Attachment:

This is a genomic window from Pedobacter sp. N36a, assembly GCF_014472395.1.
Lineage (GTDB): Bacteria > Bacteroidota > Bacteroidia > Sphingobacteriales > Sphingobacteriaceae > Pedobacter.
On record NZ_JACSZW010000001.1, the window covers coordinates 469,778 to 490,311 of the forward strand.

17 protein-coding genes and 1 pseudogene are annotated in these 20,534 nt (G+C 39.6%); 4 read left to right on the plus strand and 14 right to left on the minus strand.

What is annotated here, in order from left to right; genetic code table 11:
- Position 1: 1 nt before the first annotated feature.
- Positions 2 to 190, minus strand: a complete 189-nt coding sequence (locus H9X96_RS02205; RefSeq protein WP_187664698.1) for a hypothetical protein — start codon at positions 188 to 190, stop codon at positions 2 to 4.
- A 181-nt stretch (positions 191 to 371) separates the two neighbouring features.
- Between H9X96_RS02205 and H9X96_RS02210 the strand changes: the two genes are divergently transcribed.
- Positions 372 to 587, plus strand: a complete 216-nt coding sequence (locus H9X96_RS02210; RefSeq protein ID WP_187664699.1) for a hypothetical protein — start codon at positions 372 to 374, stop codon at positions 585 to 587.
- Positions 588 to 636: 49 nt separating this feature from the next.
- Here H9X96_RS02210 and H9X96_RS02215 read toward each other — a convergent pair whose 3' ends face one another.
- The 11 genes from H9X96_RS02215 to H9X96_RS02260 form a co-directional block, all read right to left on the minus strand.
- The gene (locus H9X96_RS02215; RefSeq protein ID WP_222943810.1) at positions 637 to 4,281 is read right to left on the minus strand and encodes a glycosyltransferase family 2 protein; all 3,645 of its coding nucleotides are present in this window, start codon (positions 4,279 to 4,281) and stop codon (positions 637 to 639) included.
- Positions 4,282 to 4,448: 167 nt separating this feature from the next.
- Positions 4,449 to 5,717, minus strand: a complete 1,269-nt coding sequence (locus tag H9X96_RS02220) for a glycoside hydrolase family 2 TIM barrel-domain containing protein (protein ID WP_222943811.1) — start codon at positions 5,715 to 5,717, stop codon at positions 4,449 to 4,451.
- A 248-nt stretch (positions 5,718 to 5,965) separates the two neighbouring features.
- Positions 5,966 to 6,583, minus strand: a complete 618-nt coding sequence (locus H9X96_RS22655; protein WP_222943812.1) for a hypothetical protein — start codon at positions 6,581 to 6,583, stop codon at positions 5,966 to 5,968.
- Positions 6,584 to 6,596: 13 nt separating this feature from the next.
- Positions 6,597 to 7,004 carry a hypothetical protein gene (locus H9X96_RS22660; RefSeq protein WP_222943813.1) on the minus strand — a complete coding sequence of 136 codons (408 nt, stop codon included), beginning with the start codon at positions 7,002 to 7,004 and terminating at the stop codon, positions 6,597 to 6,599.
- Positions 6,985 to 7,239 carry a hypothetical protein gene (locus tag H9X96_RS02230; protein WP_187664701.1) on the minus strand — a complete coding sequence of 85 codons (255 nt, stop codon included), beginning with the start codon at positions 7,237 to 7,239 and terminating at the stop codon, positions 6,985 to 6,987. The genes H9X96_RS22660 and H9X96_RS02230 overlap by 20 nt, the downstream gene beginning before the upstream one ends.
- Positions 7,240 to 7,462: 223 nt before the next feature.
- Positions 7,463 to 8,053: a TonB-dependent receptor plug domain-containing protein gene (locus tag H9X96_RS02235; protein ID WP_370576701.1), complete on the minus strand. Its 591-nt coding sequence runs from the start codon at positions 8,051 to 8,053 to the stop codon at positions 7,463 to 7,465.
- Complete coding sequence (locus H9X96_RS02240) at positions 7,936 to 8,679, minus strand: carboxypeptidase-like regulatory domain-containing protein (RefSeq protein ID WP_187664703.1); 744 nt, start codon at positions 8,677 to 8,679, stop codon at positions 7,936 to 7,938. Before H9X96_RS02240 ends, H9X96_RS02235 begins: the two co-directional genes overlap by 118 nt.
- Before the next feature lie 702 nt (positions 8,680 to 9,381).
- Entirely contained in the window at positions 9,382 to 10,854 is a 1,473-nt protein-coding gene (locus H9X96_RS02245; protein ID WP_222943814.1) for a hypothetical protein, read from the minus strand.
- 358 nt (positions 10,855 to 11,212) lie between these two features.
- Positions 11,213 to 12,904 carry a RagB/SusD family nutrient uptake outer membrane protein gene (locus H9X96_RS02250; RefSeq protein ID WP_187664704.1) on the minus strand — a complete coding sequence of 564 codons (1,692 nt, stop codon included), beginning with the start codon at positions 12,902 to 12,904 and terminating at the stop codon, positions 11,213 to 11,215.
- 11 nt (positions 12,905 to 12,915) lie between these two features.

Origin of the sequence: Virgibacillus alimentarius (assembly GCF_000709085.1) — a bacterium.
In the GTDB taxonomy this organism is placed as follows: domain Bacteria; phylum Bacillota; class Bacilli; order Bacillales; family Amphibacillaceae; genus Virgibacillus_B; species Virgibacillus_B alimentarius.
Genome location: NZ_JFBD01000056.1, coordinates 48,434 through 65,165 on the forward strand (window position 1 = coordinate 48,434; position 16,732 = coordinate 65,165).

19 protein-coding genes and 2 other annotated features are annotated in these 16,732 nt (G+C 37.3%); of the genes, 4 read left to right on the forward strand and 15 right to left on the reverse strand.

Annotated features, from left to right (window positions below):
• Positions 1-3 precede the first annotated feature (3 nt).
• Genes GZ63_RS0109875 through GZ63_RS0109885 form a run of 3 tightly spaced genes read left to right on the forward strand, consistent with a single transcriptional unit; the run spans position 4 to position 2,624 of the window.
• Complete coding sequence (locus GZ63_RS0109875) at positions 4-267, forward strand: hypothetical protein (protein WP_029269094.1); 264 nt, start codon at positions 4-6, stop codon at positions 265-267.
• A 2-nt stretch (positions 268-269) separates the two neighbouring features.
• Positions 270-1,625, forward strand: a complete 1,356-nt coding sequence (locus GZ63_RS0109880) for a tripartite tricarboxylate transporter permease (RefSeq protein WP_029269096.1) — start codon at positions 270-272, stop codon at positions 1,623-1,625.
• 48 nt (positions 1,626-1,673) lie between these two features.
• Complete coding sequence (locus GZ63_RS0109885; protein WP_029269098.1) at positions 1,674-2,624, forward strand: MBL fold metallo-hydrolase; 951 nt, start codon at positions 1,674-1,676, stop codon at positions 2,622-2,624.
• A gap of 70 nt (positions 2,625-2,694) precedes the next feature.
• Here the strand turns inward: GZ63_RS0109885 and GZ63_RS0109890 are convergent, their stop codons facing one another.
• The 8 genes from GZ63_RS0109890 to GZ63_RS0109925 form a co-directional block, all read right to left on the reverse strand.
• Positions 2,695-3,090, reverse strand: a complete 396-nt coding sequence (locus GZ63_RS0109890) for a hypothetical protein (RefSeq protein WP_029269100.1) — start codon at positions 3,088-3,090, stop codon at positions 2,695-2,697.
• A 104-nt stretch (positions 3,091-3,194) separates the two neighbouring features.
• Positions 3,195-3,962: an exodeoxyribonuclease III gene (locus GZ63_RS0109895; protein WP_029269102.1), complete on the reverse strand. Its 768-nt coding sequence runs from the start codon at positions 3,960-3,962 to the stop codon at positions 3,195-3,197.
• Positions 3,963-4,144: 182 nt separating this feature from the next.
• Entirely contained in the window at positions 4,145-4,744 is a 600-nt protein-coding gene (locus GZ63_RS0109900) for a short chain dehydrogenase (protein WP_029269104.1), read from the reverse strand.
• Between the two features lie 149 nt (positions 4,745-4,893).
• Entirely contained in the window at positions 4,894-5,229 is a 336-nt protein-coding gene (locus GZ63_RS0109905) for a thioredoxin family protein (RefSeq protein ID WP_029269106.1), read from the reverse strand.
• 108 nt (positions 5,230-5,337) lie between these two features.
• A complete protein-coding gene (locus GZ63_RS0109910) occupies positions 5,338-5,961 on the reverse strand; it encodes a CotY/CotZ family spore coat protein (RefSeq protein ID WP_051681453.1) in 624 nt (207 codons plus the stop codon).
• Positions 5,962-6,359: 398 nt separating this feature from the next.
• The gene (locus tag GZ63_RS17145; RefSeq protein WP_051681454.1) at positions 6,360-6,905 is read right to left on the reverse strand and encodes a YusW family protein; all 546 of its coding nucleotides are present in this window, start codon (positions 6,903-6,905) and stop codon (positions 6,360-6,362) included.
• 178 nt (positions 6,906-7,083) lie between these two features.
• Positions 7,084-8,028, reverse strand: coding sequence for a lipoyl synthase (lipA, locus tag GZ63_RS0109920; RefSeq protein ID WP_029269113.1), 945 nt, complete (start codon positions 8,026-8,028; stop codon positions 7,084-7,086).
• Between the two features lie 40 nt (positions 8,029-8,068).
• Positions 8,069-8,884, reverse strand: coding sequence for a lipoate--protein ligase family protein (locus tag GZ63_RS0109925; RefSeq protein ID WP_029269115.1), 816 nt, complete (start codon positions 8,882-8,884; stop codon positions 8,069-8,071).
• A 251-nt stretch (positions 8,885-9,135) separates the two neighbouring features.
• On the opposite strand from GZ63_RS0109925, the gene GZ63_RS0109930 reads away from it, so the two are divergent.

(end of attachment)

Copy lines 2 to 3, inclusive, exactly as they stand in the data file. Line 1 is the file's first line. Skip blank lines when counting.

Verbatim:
Lineage (GTDB): Bacteria > Bacteroidota > Bacteroidia > Sphingobacteriales > Sphingobacteriaceae > Pedobacter.
On record NZ_JACSZW010000001.1, the window covers coordinates 469,778 to 490,311 of the forward strand.